Talking to Julianna Kayaga, three qualities about her strike you almost instantly. She is articulate, knowledgeable in her area of specialisation and above all, a go-getter.
Kayaga describes herself as a person who is happy, inspired and passionate about her kind of work. At 28, Kayaga has headed the human resource departments of two companies in both entrepreneurship and engineering.
In 2014, Kayaga and her business partner, Benjamin Lubogo, started a human resources firm, Strategic Engagement Services.
Kayaga’s early life, having grown up in a family of eight and raised by a mother enthusiastic about human resource management, could perhaps give a clear explanation as to why she is what she is today.
“My mother had initially trained as an accountant, however, she later ventured into human resource management through her firm, Competitive Choices Limited,” Kayaga shares.
Kayaga says as her mother would go out to do some work for clients, she would sometimes tag along with her.
“Our role, my elder brother and I, was to basically help her out with the organisation of the equipment to be used like markers and flip boards. I think this was to help us develop a good attitude towards work. So somehow I ended up liking what she was doing,” she recalls.
Forging her career path
In 2010 while pursuing a bachelor’s degree in Industrial and Organisational Psychology at Makerere University, Kayaga enroled for a training programme at Barclays Bank. This was in the bank’s operations department. She would later join the bank’s human resource management department still as a trainee.
After her graduation in May 2012, Kayaga joined Entrepreneurs’ Financial Centre (EFC) as a human resource officer.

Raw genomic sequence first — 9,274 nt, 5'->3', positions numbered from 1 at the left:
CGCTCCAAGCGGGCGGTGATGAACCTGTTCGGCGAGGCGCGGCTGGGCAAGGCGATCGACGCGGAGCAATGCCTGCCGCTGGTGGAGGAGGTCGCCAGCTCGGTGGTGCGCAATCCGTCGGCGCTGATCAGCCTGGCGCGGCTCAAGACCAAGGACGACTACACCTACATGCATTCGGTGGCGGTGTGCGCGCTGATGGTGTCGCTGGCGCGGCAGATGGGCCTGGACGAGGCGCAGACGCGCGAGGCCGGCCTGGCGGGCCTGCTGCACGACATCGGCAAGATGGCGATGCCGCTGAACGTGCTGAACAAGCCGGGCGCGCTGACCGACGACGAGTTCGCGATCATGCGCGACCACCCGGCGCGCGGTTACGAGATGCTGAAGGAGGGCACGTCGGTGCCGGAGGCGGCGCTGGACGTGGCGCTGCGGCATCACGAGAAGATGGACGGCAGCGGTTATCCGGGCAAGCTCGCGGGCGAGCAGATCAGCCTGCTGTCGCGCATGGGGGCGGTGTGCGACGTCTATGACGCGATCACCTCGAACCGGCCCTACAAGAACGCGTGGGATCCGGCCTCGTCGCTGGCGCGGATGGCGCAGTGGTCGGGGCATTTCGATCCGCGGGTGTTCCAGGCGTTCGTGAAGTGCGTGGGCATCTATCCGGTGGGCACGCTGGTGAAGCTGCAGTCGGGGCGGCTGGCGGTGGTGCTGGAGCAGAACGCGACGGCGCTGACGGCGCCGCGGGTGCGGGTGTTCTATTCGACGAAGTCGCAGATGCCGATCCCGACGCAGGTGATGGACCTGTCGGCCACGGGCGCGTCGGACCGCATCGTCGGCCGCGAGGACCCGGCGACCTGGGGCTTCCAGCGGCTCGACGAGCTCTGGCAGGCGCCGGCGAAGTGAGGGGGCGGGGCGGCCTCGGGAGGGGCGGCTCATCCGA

“When I finished my university education, I was very much obsessed with human resource. I think this pushed me to concentrate on developing my career as human resource practitioner,” she says.
After eight months, she says she was promoted to head the human resources department by the company’s managing director, Claude Lafonde.
“Our organisation majorly comprised young people. The best thing that came out of this was that Claude Lafonde, the company’s MD, was passionate about supporting and developing the young people he worked with. On my side, I think this was an advantage since I was still young,” Kayaga shares.
Kayaga would go on to head the company’s human resource department for nearly five years [2013-2017].
She later joined Engineering Solutions, an engineering firm, still as its head of human resource department. She still works there as head of human resource.
Establishing own firm
Kayaga says founding Strategic Engagement Services began as a conversation between her and one of her business partners, Lubogo.
“When I joined EFC, I realised that the transition process of one joining another job, setting up a private company can be tricky. So I decided to discuss this with my business partner. Our focus would be to help people transitioning from one job to another or even outsourcing our human resource consultancy services to some private players who lack the capacity to manage their human resource,” she says.
Kayaga says they decided to start a human resource consultancy firm that started operating in 2014. “To improve the capacity of our firm to deliver,” Kayaga says, “we had to equip ourselves with knowledge about human resource.”
This, she adds, has helped them grow from time to time, giving them a competitive edge in the human resource management world.
Kayaga says some of the challenges she faces include people trying to bribe her for jobs. Asked how she has managed to deal with this challenge, she says she has had to stick to her values, something she says has helped her develop a good reputation.
She says her career growth has also come with a challenge of balancing career and other aspects of life.
“I have constantly been challenged by balancing between life in general and career growth. I have always had a challenge with identifying people I can have a good relationship with, mostly about work issues. People who would understand my ideas,” she says.
Advice to the youth
“If one is looking at being employed, then they should focus on working hard and smart at the same time,” she says.
Kayaga adds that any youth out there trying to shape their career must be willing to learn and create meaningful relationships that would help them grow.